Bosnia and Herzegovina - #1 at “lending a leg” to ban landmines
4 April, 2013 was the 14th anniversary of the Landmine Ban Convention, which is celebrated as the International Day of Mine Awareness and Assistance in Mine Action.
While 161 states have signed the Mine Ban Treaty, there are still 36 who have not—and millions of people continue to live under the threat of landmines every day.
- While 161 states have signed the Mine Ban Treaty, there are still 36 who have not—and millions of people continue to live under the threat of landmines every day.
- Running a successful campaign also requires a personal connection, and in Bosnia and Herzegovina, there are sadly many personal stories to keep us motivated.
- There is more than 7,900 mine victims in Bosnia and Herzegovina. Being a world #1? We did it for these people. We wish we hadn’t needed to.
Will you “lend a leg” to ban landmines?
Nowhere in the world is more being done to lend a leg than in Bosnia and Herzegovina, the world leader in outreach and media awareness for the Lend Your Leg mine action campaign.
Lend Your Leg is a campaign that encourages people worldwide, by the simple but symbolic gesture of rolling up a pant leg or sleeve, to stop the damage landmines still cause, while at the same time showing solidarity with all survivors of landmines and other explosive remnants of war.
The Lend Your Leg campaign in Bosnia and Herzegovina, run by UNDP and Landmine Survivors Initiatives, has attracted 18% more supporters than the global social media campaign and has 16 times more supporters than the United Sates, 22 times more supporters than Vietnam, and 12 times more supporters than New Zealand, to name just a few of the other countries taking part in the Lend Your Leg campaign via social media.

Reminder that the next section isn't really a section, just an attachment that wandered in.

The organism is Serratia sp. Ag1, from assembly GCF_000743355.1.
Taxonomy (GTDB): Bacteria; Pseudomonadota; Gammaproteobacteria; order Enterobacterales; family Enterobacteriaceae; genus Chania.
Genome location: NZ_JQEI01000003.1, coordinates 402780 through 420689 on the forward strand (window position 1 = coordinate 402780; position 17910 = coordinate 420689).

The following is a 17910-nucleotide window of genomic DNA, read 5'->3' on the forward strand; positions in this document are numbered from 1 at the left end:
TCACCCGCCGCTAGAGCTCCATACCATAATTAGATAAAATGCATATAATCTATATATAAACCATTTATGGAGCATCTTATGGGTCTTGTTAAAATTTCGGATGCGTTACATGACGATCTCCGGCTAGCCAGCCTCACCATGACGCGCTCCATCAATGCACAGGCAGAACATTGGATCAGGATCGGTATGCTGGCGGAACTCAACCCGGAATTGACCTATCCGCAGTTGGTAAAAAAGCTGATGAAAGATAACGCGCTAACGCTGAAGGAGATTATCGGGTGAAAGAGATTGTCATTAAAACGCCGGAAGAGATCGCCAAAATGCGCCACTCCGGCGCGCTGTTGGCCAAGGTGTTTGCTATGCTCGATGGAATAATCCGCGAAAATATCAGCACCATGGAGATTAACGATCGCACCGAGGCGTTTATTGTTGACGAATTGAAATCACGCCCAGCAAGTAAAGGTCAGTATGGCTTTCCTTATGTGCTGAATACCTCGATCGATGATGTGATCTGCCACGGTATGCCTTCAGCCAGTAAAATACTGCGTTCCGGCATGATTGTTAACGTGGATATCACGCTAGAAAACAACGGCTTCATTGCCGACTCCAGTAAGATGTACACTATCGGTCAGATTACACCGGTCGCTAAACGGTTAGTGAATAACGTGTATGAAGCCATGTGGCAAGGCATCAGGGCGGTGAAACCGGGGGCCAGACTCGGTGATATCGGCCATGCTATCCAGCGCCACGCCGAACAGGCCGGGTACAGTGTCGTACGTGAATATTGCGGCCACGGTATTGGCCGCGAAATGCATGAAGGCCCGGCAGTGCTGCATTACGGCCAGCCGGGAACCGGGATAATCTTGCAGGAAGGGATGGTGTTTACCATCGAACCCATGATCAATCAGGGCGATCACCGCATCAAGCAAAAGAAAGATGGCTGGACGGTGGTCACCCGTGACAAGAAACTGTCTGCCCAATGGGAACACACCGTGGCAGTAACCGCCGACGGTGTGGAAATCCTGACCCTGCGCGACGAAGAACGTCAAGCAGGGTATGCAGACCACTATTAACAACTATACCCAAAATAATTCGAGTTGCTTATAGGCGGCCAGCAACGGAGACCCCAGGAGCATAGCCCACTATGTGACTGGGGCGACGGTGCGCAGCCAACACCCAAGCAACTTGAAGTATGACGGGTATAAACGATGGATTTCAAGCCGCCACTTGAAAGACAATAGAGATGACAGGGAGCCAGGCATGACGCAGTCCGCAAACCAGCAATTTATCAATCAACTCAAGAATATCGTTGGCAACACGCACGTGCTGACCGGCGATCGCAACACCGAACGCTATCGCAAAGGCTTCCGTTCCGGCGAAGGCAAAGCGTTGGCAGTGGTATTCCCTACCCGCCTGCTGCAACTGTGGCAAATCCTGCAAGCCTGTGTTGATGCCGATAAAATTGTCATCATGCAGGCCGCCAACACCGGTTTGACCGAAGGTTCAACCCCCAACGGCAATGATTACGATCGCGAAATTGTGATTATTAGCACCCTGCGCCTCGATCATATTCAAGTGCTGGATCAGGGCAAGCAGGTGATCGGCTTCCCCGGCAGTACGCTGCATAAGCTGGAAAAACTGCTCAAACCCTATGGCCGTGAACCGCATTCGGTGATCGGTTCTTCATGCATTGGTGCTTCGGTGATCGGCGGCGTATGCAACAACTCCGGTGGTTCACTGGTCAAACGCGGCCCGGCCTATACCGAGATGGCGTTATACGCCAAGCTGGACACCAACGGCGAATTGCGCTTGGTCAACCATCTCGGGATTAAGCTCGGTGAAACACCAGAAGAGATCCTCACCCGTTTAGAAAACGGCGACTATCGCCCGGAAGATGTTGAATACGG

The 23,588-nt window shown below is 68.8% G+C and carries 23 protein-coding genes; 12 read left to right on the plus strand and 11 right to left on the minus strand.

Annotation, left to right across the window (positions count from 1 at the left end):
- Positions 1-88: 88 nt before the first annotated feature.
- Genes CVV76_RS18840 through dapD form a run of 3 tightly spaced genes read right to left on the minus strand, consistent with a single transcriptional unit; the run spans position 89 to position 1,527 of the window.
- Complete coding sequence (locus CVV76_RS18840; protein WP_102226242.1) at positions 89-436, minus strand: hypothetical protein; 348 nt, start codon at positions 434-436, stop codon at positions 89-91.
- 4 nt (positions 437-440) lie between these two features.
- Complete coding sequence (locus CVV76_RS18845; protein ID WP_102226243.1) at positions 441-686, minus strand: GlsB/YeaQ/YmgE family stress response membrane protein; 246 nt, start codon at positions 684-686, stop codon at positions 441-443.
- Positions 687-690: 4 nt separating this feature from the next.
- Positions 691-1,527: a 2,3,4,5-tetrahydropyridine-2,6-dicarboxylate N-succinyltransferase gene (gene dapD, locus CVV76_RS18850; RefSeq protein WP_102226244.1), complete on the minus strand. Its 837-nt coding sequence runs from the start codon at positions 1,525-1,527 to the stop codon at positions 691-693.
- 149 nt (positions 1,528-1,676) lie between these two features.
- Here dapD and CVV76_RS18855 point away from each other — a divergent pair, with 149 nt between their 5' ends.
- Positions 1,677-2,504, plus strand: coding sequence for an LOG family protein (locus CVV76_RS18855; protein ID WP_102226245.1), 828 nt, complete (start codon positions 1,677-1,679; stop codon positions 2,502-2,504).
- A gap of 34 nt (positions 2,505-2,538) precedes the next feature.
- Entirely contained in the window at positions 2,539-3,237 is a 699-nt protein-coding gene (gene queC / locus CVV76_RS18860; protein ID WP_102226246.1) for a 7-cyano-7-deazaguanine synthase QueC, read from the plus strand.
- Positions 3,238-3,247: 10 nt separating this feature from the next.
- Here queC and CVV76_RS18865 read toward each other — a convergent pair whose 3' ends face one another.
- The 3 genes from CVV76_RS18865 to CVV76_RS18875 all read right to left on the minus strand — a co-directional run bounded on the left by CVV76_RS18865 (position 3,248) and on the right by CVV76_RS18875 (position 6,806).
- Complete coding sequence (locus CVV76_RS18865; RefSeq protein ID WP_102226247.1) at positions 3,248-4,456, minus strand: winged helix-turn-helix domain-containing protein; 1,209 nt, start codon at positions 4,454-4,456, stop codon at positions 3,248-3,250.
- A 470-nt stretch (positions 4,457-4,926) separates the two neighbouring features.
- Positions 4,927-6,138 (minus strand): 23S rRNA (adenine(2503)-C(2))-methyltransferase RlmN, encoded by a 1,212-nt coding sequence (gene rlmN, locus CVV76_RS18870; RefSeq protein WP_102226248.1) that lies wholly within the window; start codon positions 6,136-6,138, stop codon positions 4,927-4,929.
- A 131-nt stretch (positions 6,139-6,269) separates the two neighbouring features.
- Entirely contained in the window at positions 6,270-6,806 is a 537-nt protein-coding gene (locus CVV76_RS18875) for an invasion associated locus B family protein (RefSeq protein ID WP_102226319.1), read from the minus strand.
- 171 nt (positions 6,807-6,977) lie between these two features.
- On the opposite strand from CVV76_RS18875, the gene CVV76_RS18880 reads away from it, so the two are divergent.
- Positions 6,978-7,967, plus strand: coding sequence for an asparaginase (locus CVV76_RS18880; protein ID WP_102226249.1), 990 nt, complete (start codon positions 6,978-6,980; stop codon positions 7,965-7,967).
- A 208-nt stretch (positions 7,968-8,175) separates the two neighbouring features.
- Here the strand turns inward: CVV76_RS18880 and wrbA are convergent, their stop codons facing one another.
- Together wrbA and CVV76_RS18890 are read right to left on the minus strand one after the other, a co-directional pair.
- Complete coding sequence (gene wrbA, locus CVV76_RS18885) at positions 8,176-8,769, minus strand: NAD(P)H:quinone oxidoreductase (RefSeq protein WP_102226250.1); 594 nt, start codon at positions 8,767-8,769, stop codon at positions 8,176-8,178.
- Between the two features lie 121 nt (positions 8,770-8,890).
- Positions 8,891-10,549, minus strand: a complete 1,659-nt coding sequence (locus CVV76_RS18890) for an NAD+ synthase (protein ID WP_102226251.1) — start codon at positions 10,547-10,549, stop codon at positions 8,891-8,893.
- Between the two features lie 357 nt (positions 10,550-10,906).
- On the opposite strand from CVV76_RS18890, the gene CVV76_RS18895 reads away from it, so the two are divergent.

Bosnia and Herzegovina is currently the most active country on the Lend Your Leg website. Our campaign also has exceptional visibility; the global campaign’s Facebook kept our official campaign photo as their cover photo for over 50% of the campaign period.
The Bosnia and Herzegovina Facebook page currently has over 1,650 likes and hundreds of people currently talking about the campaign.
Being the world #1 in any discipline is a complex undertaking. Our media campaign has required vision, structure, and super-human resources. It is more than just a project activity – running a successful campaign is a full-time job.
Project staff alone cannot run an effective campaign. Recognising this early in the planning stage, we recruited five volunteers and formed a project support unit responsible for running the campaign on a daily basis. We ensured the unit had in place all the tools they would need, including the vision, strategy, budget, and management support, to guarantee success.
Running a successful campaign also requires a personal connection, and in Bosnia and Herzegovina, there are sadly many personal stories to keep us motivated.
Family Bijelic lost his six-year-old son, Tarik, in a mine accident on 10 August, 2012. His father, Ibrahim, was also severely injured in the incident and Ibrahim’s father, Jusuf, was killed in a mine incident in 1996.
Salih Hasanamidzic lost two brothers in mine incidents between 1998 and 2006. On 29 November 2011, in another mine incident, Salih lost his wife, Sahza, and sustained severe bodily injuries himself.
These are just two families among the more than 7,900 mine victims in Bosnia and Herzegovina.
Being a world #1? We did it for these people. We wish we hadn’t needed to.
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